“There was a scene that I really loved. It was actually a memory from Rita, and we created a scene that was extremely cinematic. We had fake rain and went really, really far with it. We enjoyed it a lot, but in the end it felt like it wasn't coming completely from inside. So in the end, that's not in the film. I think that's the boundary in this film, when it is organic.”

We talk about the choices of location that she used to weave together past and present.

“I think the flats themselves appear to me to be the perfect place to set a memory, because they're so stuck in the Seventies,” she says. “The setting hasn't changed that much. The wallpaper, the old TV set. When you spend a lot of time there, you feel that the past is still in between those walls, that the ghosts are still going around. That people who have been killed are still there, not just in the memories, but actually in the places that didn't change that much.

The Flats
The Flats Photo: Dumbworld Ltd.

“I think it was something about the place itself, and that was allowing us to be in the present and in the past at the same time. And that's exactly how I feel people from New Lodge continue to live. The past is there on their shoulders.”

I tell her that to me it feels like Ireland has managed to achieve a peace where other places haven't, because a whole lot of individuals have taken it upon themselves to live with their trauma, rather than taking it out on others. To take that responsibility for the peace, you know, not to let their anger be something that affects other people. But obviously, there is ongoing anger, and here there’s what the participants say about domestic violence as well.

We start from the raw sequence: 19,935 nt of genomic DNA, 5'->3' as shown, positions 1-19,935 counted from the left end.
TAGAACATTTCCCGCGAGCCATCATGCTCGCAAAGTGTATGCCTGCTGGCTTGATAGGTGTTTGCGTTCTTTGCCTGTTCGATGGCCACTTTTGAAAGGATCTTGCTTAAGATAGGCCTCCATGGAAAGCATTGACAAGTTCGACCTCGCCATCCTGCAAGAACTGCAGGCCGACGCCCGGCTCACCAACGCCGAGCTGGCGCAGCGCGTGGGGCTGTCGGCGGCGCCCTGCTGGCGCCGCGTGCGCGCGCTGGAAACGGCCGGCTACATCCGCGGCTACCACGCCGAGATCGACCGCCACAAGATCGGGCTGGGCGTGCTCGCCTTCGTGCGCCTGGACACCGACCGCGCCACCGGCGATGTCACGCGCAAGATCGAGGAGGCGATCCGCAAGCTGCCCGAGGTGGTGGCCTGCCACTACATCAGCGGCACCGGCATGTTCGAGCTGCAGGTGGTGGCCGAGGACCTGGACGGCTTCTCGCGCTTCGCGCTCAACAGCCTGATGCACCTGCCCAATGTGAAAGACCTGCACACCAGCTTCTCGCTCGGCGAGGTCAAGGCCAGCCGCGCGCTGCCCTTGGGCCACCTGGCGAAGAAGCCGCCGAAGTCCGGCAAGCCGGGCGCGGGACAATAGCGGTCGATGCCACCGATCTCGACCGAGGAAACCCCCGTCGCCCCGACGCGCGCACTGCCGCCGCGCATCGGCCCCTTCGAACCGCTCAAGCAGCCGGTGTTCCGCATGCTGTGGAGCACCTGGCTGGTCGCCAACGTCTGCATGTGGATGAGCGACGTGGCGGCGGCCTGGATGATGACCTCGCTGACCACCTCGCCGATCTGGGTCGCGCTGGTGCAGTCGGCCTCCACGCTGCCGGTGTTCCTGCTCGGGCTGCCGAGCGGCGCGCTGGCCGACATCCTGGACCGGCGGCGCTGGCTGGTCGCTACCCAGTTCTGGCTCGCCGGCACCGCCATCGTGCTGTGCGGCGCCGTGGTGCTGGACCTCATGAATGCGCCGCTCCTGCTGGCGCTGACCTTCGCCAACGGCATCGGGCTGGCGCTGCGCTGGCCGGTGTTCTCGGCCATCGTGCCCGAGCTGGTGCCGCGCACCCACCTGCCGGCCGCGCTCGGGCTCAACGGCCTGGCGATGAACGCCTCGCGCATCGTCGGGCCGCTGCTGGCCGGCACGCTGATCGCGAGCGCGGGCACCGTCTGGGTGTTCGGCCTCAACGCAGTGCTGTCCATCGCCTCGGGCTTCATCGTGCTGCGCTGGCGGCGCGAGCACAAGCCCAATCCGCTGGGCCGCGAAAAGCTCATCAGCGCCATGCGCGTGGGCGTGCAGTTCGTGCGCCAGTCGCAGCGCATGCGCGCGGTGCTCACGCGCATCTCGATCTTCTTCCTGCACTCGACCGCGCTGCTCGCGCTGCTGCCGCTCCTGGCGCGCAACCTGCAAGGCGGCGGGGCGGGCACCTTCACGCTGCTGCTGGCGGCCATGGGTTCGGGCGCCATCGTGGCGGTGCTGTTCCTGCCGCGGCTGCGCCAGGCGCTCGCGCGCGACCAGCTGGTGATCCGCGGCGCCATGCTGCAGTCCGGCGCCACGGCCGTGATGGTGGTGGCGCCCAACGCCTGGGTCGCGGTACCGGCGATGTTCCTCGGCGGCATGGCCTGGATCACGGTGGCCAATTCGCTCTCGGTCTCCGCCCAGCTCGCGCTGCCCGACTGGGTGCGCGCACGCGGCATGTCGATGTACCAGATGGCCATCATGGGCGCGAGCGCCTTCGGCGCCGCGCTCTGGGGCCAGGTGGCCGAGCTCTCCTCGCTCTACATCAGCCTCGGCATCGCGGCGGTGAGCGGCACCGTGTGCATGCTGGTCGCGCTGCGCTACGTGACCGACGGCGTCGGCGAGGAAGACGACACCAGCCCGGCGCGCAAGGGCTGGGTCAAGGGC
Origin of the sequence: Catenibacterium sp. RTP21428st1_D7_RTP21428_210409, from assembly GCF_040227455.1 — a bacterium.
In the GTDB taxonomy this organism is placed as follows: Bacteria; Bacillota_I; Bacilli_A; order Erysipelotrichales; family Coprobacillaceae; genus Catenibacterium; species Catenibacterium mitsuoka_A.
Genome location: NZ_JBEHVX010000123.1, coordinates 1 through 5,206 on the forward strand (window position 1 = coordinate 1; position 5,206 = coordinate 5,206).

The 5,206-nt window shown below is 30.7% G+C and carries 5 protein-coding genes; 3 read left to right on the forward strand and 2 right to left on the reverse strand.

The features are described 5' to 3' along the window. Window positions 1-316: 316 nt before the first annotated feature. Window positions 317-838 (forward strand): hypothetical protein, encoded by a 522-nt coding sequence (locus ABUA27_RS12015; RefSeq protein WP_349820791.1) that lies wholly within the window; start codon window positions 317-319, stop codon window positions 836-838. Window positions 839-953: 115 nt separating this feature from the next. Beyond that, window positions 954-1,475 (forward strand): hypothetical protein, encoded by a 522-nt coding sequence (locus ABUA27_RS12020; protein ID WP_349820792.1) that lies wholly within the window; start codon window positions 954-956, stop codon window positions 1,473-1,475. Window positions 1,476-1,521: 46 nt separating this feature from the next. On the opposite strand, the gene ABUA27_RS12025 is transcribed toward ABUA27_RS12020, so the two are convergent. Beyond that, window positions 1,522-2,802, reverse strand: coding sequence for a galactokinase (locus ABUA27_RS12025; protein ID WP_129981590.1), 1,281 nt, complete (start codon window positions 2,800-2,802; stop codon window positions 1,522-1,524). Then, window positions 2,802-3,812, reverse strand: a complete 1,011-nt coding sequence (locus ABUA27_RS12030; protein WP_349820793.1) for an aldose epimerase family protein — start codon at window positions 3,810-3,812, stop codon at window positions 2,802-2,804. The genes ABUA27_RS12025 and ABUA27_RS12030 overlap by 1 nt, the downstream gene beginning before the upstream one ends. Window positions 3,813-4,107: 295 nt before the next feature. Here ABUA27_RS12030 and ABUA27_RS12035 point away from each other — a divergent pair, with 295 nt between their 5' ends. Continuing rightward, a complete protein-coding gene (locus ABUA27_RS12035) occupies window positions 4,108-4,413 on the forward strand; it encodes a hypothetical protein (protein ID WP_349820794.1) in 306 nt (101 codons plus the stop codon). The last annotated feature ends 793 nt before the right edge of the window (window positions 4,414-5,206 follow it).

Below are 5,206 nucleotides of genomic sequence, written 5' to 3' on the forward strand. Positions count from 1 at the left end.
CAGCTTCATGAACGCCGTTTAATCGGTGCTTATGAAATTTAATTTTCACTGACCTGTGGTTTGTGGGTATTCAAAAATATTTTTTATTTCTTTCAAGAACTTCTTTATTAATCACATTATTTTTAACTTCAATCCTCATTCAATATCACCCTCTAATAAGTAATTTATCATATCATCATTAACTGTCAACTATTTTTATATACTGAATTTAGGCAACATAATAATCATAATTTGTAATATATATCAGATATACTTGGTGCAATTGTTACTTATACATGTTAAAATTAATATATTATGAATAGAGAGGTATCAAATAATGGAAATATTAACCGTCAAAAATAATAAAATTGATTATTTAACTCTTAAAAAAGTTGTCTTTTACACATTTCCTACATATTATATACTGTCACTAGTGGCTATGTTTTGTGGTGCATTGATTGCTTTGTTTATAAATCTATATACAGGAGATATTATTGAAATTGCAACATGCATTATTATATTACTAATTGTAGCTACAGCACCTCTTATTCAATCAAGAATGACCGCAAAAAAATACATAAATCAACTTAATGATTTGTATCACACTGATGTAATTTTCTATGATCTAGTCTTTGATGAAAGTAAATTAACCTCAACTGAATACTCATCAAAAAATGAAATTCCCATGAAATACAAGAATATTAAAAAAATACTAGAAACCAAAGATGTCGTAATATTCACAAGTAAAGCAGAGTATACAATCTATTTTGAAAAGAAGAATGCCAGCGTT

She nods. “I think it’s also not being able to talk sometimes about that. Especially men of Joe's generation. They carry that violence very deep inside. Sometimes they can make a joke, you know? It's very Irish, too, and I love that – to protect yourself and protect others with jokes about the most horrible things. But then it means that the pain maybe stays inside.”

Her husband told her that she had helped by going in there with her Italian culture, where emotion is expressed in a different way, she says, and it’s clear that this means a lot to her. We talk about the way that she brought the voices of the New Lodge women into the film.